How to Get Your NGO in the Media with Storytelling?


In the previous post, I was talking about the importance of storytelling for media reps and their audiences. The question is: how can you use storytelling to get your organization in the media? Here are a few ideas that might help you during your work:

• Character-driven story. Pick up one person whose story identifies with the story of your organization. It can be a staff member, a client, a volunteer if you’re an NGO, or a beneficiary of your activities. Tell the story of that character as lively and humanly as you can. It will carry your message across AND it will add an aura of humanity to what you do.
Example: here is Jacqueline Novogratz speaking about her organization, the Acumen Fund, bu using storytelling:

• Action-driven story. Can you build your story on the dynamics of a plot and conflict with a common enemy? Journalists love conflict because it gives life to the story. Who are you fighting and why?
Example: GreenPeace is using an action-driven tale to introduce its mission:

• Atmosphere-driven story. Your activities take place in a location / moment of utter magic. Describe this magic and make people want to be a part of it – and of your organization and your story.
Example: the non-governmental organization Tawantinsuyu uses beauty and innocence to tell the story of their purpose:

• Emotion-driven story. People engage because they find themselves in your story.
Example: Animal Planet is using emotion to attract viewers for its programs:

There are a few other things you might want to bear in mind when you prepare to get your story in the media:

  • Choose the media that will report on your story carefully. If you want your story to be told all over the place, go for the decision-makers. They may be more challenging to persuade, but it’s worth the effort.
  • Do your homework. Become familiar with the reporter you’re going to meet. Read the stories he or she wrote in the past on similar topics. Start the conversation with one of those stories.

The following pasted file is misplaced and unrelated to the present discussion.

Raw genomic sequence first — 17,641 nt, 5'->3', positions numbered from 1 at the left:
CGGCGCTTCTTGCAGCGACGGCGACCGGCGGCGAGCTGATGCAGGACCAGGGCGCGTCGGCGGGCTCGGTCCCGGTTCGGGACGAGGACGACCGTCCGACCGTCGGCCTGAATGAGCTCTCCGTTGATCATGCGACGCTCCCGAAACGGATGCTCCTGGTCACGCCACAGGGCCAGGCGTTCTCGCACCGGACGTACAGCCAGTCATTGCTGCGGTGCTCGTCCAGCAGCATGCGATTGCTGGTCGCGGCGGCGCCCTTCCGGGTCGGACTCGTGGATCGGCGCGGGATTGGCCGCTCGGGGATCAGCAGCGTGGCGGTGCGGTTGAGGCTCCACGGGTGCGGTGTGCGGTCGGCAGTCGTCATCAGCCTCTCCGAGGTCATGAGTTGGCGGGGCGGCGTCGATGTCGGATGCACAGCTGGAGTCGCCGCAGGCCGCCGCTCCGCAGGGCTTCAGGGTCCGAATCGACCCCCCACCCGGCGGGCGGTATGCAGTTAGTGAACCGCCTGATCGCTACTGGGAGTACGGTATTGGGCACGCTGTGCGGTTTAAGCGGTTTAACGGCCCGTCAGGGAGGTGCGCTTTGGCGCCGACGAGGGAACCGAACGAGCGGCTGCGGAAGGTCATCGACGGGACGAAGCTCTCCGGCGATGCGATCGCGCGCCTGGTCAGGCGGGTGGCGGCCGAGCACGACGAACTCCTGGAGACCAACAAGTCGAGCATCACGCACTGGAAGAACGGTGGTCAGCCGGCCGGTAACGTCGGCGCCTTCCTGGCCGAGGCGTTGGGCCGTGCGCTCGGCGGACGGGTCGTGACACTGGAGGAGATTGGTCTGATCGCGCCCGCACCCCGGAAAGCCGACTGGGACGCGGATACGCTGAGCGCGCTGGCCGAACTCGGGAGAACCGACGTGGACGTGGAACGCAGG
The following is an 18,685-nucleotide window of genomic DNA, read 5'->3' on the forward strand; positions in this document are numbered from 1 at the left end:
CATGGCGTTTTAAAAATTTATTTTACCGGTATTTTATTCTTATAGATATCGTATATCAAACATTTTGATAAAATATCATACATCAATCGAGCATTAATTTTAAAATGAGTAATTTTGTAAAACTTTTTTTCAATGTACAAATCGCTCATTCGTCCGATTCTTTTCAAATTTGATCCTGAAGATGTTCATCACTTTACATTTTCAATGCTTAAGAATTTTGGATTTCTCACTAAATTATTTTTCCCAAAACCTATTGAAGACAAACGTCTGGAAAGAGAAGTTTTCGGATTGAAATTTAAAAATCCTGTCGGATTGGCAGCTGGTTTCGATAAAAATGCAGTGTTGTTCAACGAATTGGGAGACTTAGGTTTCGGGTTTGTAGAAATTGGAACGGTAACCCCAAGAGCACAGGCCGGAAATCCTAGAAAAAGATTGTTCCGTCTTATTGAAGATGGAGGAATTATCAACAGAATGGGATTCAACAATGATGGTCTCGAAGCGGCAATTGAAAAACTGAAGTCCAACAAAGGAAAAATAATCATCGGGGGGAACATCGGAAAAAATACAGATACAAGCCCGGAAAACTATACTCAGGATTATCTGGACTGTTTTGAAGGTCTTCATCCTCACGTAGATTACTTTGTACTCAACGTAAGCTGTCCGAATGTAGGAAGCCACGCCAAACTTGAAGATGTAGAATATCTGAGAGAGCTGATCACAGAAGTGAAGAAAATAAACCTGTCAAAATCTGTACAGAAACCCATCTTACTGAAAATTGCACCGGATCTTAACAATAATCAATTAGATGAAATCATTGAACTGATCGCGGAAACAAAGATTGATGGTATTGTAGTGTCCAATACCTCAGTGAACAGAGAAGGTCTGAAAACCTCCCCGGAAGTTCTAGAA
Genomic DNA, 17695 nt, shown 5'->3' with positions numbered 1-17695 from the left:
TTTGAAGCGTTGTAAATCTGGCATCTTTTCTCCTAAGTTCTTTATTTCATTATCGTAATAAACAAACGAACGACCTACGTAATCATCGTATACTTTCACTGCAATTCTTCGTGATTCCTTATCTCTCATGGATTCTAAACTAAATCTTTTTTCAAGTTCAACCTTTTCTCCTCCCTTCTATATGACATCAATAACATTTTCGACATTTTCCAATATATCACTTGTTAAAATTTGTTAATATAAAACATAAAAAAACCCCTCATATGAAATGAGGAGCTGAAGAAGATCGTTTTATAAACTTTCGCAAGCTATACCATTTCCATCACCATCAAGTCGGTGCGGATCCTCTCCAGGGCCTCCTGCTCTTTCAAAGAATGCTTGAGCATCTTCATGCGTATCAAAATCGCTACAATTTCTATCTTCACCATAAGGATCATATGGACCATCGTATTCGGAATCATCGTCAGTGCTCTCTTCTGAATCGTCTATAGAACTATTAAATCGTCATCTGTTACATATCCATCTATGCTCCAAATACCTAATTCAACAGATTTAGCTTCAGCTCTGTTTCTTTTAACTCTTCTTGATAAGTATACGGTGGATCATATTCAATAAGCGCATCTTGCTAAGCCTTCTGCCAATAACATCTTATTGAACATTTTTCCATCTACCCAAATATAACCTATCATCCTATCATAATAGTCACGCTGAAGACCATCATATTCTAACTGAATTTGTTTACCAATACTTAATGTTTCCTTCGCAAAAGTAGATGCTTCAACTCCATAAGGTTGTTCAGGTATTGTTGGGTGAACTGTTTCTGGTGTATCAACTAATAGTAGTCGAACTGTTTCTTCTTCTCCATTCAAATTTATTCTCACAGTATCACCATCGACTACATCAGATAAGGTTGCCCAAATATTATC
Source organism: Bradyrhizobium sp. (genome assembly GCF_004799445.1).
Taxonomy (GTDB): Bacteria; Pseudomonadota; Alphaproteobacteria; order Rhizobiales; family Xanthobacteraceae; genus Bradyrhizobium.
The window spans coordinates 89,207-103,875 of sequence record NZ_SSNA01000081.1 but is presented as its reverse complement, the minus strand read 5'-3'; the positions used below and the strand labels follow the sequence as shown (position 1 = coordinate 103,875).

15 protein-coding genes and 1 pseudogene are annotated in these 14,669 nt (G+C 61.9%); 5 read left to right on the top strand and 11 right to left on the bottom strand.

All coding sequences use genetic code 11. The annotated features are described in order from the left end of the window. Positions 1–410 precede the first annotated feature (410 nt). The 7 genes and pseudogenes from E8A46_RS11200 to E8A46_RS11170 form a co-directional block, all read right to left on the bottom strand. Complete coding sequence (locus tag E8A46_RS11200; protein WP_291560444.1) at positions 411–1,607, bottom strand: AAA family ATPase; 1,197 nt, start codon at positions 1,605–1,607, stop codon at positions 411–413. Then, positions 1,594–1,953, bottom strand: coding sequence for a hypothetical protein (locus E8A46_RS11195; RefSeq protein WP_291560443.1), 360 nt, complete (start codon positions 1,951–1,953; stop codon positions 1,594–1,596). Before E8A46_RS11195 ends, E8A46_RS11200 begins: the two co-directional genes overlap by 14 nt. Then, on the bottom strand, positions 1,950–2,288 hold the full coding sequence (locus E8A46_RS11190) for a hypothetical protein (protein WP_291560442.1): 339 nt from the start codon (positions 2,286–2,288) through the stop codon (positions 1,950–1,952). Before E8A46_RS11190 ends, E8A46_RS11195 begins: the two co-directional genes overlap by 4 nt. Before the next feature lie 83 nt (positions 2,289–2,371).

• Provide enough background without intoxicating the journalist. Make facts, figures and other background info easily available – in digital audio and video formats, plus put it online.
  • Stay available after the meeting in case questions arise.
  • Be pro-active. When a topic arises in the media, contact the journalist with your point of view even if the issue is marginal for your activity. Your pro-active approach will transform you into a source the reporter will remember and call back upon when he or she will need more information.

Hopefully if you follow these steps you will get your story in the media not once, but as many times as the reporter finds you trustworthy. Now it’s time to reflect upon your story. Who can tell your story the best? Then give a voice to that person – and enjoy the incoming benefits of your savvy media communication.

I focus on strategic communications, emotional and systemic intelligence and personal and organization leadership. I help leaders and future leaders to develop their strategic communication skills, to build reputable personal brands and to boost their team and organizational leadership. I support individuals, teams and organizations through advisory, training, coaching and mentoring services.

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